Gazprom says talks on second China gas export deal ‘slow moving’
Talks between Russian gas supplier Gazprom and Chinese officials on a deal that would channel gas from Siberia to northwest China have slowed because of uncertainty amid ongoing energy industry reform in the nation and weaker demand.
Gazprom deputy chairman Andrey Kruglov told the South China Morning Post in written comments ahead of meetings with investors in Hong Kong on Thursday that China’s slowing economy was a factor in the gas-supply negotiations, which are considered a follow up to a 30-year gas export deal, worth US$400 billion, that was agreed in 2014.
“We continue negotiations on Russian gas supplies to China through the western route,” he said. “The process of talks has slowed down a little bit due to objective reasons.”
He said “transformational changes” of China’s economy have had an impact on gas demand, while China’s natural gas industry is undergoing reform.
“These factors add a degree of uncertainty ... [but] we are still confident that this project will be mutually beneficial for both Russia and China.”
China’s natural gas consumption grew 6.6 per cent in 2016, after easing to around 4 per cent growth in 2015, a far cry from 15 per cent annual growth in the preceding 10 years.
Last year’s rebound was helped by Beijing’s ongoing policy to encourage the usage of cleaner-burning gas to replace more pollution prone coal and oil as northern China is often shrouded in smog caused by burning dirty fuels during winter months.
The rebound was also partly driven by a 28 per cent cut to the state-stipulated wholesale prices in late 2015, which has helped to restore the competitiveness of natural gas against petroleum-based alternatives after crude oil prices dived in mid 2014.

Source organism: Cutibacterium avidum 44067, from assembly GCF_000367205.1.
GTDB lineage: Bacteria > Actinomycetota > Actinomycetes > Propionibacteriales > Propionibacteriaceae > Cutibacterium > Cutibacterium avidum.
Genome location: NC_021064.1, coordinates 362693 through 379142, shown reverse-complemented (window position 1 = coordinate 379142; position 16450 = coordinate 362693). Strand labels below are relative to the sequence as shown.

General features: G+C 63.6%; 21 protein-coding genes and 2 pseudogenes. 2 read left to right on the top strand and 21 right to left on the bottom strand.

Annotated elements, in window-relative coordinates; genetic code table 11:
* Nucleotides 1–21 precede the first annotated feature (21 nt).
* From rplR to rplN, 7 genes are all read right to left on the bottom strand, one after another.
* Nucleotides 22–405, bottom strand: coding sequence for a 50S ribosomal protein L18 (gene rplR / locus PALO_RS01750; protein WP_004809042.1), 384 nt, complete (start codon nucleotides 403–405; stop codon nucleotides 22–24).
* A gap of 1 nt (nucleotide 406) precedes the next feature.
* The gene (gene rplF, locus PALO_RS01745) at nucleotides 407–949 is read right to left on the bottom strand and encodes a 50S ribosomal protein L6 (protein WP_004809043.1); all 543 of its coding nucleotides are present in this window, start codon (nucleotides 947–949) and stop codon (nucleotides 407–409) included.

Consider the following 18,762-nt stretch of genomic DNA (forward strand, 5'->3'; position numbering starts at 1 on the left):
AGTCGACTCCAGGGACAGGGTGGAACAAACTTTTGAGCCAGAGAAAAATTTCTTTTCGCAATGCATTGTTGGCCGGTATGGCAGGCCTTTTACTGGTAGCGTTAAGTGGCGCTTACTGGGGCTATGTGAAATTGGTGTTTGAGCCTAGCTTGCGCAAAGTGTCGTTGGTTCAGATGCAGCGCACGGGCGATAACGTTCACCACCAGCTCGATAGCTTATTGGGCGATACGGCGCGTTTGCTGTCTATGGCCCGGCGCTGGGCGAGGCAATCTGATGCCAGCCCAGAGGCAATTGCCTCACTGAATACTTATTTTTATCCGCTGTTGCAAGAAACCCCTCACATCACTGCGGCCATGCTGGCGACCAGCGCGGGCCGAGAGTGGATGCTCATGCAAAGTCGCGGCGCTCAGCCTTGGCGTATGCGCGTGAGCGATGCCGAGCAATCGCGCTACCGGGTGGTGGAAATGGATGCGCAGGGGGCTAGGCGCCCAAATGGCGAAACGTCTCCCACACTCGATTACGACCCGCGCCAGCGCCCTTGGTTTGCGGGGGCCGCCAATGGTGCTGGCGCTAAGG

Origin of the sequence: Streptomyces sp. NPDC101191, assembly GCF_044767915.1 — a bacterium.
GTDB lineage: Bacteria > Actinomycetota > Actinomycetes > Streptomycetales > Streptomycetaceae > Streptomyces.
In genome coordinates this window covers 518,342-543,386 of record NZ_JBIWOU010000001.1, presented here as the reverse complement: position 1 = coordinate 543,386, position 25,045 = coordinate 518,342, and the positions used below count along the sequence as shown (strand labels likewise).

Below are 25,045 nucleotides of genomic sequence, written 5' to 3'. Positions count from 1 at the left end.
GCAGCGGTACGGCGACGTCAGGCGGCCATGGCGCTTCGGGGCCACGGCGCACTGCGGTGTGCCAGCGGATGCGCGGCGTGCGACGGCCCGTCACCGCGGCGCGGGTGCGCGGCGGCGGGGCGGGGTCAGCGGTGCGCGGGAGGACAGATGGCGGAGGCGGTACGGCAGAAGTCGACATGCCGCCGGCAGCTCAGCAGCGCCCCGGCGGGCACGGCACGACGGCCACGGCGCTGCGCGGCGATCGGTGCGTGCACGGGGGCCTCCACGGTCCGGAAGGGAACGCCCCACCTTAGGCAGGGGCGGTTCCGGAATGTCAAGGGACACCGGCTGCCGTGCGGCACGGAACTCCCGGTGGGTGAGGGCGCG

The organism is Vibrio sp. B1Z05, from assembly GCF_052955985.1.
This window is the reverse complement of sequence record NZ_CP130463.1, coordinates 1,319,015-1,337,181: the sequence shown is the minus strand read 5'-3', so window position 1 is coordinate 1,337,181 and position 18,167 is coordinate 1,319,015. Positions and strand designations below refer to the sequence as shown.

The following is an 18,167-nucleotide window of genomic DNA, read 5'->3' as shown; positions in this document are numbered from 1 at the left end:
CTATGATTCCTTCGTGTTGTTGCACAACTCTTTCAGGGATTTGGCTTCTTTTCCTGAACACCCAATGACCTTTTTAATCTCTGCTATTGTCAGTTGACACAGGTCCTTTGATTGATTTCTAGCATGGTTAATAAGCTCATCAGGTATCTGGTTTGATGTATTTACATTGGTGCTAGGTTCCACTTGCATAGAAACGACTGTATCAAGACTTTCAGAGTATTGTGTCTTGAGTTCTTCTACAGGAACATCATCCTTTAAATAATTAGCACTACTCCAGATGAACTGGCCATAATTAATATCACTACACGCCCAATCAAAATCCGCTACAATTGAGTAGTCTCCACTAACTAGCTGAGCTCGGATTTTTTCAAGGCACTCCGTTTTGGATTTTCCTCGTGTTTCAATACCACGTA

Beijing has also introduced further reform to let prices - previously state-stipulated - to be more market-oriented to better reflect demand and supply.
Kruglov told the Post in 2014 that Gazprom hoped to seal an export deal on the “western route” by the end of that year.
This route would see the construction of a 30 billion cubic metre (bcm)-a-year pipeline to link China’s northwest to existing gas fields in West Siberia.
Gazprom and state-owned China National Petroleum Corporation, parent of listed PetroChina, in May 2014 signed a 30-year agreement under which Russian gas will be exported to China’s northeast via the “eastern route”.
Some 38 bcm of gas would be sent annually to northeast China from new fields in East Siberia under the route.
Kruglov said at the time that the pipeline will deliver gas in 2018 in the “best case” and in 2020 in the “conservative case”.
A person close to Gazprom said the delivery time frame is now expected to be between 2019 and 2021, “depending on infrastructure readiness on Chinese territory”.
It is still in line with the terms of the export contract, under which delivery was expected to start any time between May 2018 and May 2021, he added.
Asked if the oil price slump since the gas deal was signed means the gas price will be revised downward, Kruglov said it is defined by an undisclosed formula.
“[Since] changes in prices of energy sources certainly affect the end price of Russian gas ... it is too early to talk about what will be the price level [when delivery starts].”
CNPC’s spokesman could not be reached by phone and has not responded to emailed request for comments.
Separately, Kruglov said Gazprom has continued its exploration of feasibility of a secondary listing in Hong kong.
“In order to strengthen Gazprom’s strategic presence in Asia’s capital markets, attract additional [investors] as well as to diversify country, political and financial risks, we [have been considering] listing our depository receipts on Hong Kong’s stock exchange,” he said.
“Still, it is too early to speak about concrete details. We continue our work with the stock exchange.”